I have a new 2011 Toyota Sienna XLE. We went out of town for 10 days and got back last night - left the car in a parking garage near the airport. When we tried to start it, it wouldn’t start. Made a clicking sound. Tried jump-starting it (using portable jump-start machine) and that worked. Drove it home (approx 30-minute drive) with no problems. Woke up this morning, tried to start it, and it wouldn’t start again (same clicking sound). Tried jumping it again (first using a portable jump-start machine) but it wouldn’t start. Tried jumping it using cables and another car, and that worked. Drove it straight to the dealership service center. They ran a bunch of tests and could find nothing wrong at all. Nothing wrong with the alternator system or battery. Couldn’t find anything drawing power from the system either. Any ideas? I am afraid it won’t start again tomorrow morning! So strange…it’s a brand-new car.
it’s a brand-new car. That is your answer. You take it to the dealer and it is his problem and his dime to fix it. If you start messing with it, they may end up claiming you damaged it.
Thank you for the reply. I did take it to the dealer right away (it was the service center at the dealership that looked at it, and couldn’t find anything wrong). I guess at least now it’s documented in their records that I brought it to them first, right away.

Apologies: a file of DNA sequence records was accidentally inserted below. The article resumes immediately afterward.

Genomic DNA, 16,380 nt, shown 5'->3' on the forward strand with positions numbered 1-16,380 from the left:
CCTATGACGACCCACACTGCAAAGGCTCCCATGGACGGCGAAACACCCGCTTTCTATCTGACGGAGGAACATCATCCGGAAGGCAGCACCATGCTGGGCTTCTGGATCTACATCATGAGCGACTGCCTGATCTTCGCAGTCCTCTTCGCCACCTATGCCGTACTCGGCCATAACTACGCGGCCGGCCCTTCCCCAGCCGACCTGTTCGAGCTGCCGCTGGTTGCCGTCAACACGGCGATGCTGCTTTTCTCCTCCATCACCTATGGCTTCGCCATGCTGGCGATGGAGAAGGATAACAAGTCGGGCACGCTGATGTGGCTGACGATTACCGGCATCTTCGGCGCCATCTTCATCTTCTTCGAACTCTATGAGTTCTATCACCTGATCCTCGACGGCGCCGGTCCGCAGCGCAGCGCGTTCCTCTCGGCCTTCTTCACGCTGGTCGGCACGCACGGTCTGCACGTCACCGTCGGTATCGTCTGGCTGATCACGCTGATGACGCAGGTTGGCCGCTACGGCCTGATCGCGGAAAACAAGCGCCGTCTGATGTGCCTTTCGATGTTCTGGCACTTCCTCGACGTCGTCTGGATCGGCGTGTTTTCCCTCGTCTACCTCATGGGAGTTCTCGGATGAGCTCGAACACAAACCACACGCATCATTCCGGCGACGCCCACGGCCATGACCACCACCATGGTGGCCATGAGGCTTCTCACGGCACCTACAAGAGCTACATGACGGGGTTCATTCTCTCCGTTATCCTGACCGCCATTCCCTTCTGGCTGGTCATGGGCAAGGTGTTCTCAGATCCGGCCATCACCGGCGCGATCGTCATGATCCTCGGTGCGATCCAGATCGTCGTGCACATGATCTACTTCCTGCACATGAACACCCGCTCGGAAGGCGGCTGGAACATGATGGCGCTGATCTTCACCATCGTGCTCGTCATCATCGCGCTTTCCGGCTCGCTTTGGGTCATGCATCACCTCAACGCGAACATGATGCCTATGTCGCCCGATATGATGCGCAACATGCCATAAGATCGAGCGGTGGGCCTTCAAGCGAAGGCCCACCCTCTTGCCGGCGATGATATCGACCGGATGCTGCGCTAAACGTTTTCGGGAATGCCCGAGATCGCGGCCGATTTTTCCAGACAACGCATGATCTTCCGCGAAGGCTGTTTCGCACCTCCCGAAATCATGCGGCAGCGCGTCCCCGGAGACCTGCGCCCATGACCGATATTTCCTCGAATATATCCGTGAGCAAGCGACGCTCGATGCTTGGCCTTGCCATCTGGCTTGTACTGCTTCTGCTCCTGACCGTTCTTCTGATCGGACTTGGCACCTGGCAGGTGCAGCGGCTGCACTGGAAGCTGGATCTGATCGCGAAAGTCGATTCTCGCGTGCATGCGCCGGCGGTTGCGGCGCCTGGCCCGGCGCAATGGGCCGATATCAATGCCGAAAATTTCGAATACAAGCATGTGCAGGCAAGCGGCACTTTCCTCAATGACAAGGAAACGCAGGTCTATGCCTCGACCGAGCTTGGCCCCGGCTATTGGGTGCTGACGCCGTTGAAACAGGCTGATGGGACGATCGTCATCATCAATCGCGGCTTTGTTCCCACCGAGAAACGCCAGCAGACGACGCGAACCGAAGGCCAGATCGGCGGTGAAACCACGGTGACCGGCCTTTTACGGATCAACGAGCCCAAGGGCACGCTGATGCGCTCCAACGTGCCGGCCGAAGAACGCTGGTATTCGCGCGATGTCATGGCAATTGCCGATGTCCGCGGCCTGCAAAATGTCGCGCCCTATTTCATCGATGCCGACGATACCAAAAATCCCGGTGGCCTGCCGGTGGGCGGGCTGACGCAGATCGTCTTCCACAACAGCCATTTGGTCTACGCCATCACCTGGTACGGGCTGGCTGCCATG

Also, look into your state’s lemon law. Now that the problem has been documented, if the vehicle is out of commission for a certain number of days, and/or the dealer attempts multiple repairs and the problem recurs, you may be entitled to a replacement or refund.
Sometimes batteries fail in odd ways. One cell may discharge itself over a period of time but can be recharged back up and test okey.
I would have the Toyota dealership install a new battery and see if that corrects the problem.
Hope this helps.
We have the same problem but with a 2010 Sienna XLE. The dealer has replaced the battery twice but it continues to die if we let it sit for about the same amount of time. The dealer said the same thing that yours did, but we are going to have to go to the district office or something. The mechanics at the dealer might not be qualified to diagnose the problem. I will let you know what happens when we speak with the sales manager about going to district and see if he/she will bring in someone more qualified.
Some Google searches talk about the power doors not closing all the way, leaving a light on. Some also mentioned the rear door not closing and causing a battery drain.
Maybe a door sensor for the dome light(s) is not closing, leaving them on, draining the battery. However, I would think the car alarm would notify you of this if the door was still ajar.
Mr. Meehan is right, keep after the dealership and Toyota. It’s their problem.
If it happens again call the dealer have them tow it to their shop. Get a loaner car from them and let them do the diagnosis. No matter what it is, it most likely is a warranty issue, so let them cover the cost of the tow and everything.
Dealers, as a rule, don’t sell a lot of battteries. The two batteries the dealer installed in your car may have been “on the shelf” too long and were weak from the beginning. In the case of the OP, the car may have been on the dealer’s lot without being driven and the battery is defective. In both cases, I would bet on the battery.